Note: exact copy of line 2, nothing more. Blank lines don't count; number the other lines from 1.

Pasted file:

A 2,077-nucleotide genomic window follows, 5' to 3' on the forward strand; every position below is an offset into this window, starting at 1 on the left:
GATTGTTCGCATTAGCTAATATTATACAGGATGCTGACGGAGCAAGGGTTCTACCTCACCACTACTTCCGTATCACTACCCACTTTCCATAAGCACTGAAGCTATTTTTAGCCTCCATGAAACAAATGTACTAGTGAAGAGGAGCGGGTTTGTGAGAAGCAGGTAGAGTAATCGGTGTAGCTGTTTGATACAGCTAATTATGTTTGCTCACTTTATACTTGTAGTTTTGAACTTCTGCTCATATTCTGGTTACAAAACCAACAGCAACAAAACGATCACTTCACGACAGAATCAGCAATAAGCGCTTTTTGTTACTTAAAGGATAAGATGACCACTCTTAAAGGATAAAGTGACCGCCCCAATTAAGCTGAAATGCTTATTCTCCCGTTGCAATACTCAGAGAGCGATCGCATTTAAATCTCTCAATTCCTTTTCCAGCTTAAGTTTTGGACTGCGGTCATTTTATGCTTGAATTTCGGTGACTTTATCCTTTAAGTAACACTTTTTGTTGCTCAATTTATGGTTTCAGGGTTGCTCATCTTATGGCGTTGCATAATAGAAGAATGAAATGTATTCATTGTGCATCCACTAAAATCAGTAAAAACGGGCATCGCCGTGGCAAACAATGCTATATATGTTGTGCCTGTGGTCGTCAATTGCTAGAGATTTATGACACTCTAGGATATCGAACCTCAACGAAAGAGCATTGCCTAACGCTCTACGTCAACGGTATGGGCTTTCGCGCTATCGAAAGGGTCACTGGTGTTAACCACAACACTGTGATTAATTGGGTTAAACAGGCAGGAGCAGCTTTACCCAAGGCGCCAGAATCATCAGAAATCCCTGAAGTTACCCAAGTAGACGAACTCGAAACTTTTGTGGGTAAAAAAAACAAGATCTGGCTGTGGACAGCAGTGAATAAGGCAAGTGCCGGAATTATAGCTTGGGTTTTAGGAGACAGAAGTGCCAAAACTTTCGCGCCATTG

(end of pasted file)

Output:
GATTGTTCGCATTAGCTAATATTATACAGGATGCTGACGGAGCAAGGGTTCTACCTCACCACTACTTCCGTATCACTACCCACTTTCCATAAGCACTGAAGCTATTTTTAGCCTCCATGAAACAAATGTACTAGTGAAGAGGAGCGGGTTTGTGAGAAGCAGGTAGAGTAATCGGTGTAGCTGTTTGATACAGCTAATTATGTTTGCTCACTTTATACTTGTAGTTTTGAACTTCTGCTCATATTCTGGTTACAAAACCAACAGCAACAAAACGATCACTTCACGACAGAATCAGCAATAAGCGCTTTTTGTTACTTAAAGGATAAGATGACCACTCTTAAAGGATAAAGTGACCGCCCCAATTAAGCTGAAATGCTTATTCTCCCGTTGCAATACTCAGAGAGCGATCGCATTTAAATCTCTCAATTCCTTTTCCAGCTTAAGTTTTGGACTGCGGTCATTTTATGCTTGAATTTCGGTGACTTTATCCTTTAAGTAACACTTTTTGTTGCTCAATTTATGGTTTCAGGGTTGCTCATCTTATGGCGTTGCATAATAGAAGAATGAAATGTATTCATTGTGCATCCACTAAAATCAGTAAAAACGGGCATCGCCGTGGCAAACAATGCTATATATGTTGTGCCTGTGGTCGTCAATTGCTAGAGATTTATGACACTCTAGGATATCGAACCTCAACGAAAGAGCATTGCCTAACGCTCTACGTCAACGGTATGGGCTTTCGCGCTATCGAAAGGGTCACTGGTGTTAACCACAACACTGTGATTAATTGGGTTAAACAGGCAGGAGCAGCTTTACCCAAGGCGCCAGAATCATCAGAAATCCCTGAAGTTACCCAAGTAGACGAACTCGAAACTTTTGTGGGTAAAAAAAACAAGATCTGGCTGTGGACAGCAGTGAATAAGGCAAGTGCCGGAATTATAGCTTGGGTTTTAGGAGACAGAAGTGCCAAAACTTTCGCGCCATTG